Detergents and Soaps. Most are generally non-toxic. Can expect vomiting and small amount of diarrhea from eating a non-food item. Read container for information. If ingestion is spotted, flush mouth with large amounts of water.

Easter Lily. The Easter lily plant is highly toxic to cats. Chewing on just a few leaves can result in serious illness. Cats first stop eating, begin vomiting and progress to lethargy and coma. Unknown toxic substance in Easter lily ultimately causes kidney failure. Untreated cats often do not survive. Treated early, kidney failure may be reversible, cat can do well if hospitalized on intravenous fluids for 1 to 2 days.

Estrogen Toxicity. … condition in which group of estrogen compounds (female hormones), either produced in excess within body or administered from outside, turn out to be poisonous to the body. Estrogen toxicity is seen most commonly in reproductive-age females and aged males. Symptoms can include: lethargy, pale gums, bleeding, fever, thin hair coat and feminization (female sex characteristics) in males.

Ethanol. … an alcohol used commonly as solvent (liquid that dissolves) in medications and is major component of alcoholic beverages. Common causes of toxicity …direct access to alcoholic beverages or spilled medication, ingestion of fermented products (bread), intentional or malicious administration by human beings, and/or dermal (skin) exposure to these products. Toxicity causes variety of signs, and may lead to death. Signs can include: odor of alcohol on the animal's breath or stomach contents, incoordination, staggering, behavioral change, excitement or depression, excessive urination and/or urinary incontinence, slow respiratory rate, cardiac arrest and death. If you believe pet has ingested form of ethanol, call veterinarian..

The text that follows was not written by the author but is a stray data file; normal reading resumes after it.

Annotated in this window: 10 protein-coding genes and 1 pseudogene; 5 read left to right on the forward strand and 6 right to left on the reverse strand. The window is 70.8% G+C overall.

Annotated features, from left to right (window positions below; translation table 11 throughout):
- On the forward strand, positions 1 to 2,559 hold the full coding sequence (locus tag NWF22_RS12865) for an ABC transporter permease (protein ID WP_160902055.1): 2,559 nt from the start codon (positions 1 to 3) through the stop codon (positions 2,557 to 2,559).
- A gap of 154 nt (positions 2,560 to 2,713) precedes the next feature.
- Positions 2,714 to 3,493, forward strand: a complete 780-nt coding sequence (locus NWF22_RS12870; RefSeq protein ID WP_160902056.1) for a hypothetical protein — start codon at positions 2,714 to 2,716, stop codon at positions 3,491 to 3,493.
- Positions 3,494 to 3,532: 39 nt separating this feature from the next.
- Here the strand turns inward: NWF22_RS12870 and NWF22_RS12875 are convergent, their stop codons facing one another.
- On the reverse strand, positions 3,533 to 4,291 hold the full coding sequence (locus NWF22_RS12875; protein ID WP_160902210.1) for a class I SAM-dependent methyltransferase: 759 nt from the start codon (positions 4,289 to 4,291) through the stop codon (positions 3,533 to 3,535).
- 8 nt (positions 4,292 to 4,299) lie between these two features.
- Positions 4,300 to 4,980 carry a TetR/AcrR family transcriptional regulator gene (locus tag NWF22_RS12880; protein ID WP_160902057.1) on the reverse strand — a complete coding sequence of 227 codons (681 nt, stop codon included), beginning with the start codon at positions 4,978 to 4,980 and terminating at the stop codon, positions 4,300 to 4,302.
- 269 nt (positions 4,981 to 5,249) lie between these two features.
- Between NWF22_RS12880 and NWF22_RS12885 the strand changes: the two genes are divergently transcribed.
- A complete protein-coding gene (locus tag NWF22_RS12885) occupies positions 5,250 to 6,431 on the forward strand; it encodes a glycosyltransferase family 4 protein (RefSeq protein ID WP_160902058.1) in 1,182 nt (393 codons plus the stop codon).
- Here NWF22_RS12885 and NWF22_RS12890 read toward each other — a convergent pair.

Glow Jewelry. … most glow jewelry and other glow-in-the-dark products contain active ingredient dibutyl phthalate. This substance has low toxicity and there has not been a report of an animal poisoned by its ingestion. If pet has ingested dibutyl phthalate, encourage him to drink a small amount of milk, tuna juice or canned cat food. … helps to dilute taste of dibutyl phthalate. …rinsing mouth out with water can reduce signs associated with glow jewelry exposure… after rinsing mouth, may want to bathe pet to remove any dibutyl that may have leaked out of the tooth marks and onto the pet's hair coat.

For more information go to: Your Guide to Common Cat Poisonings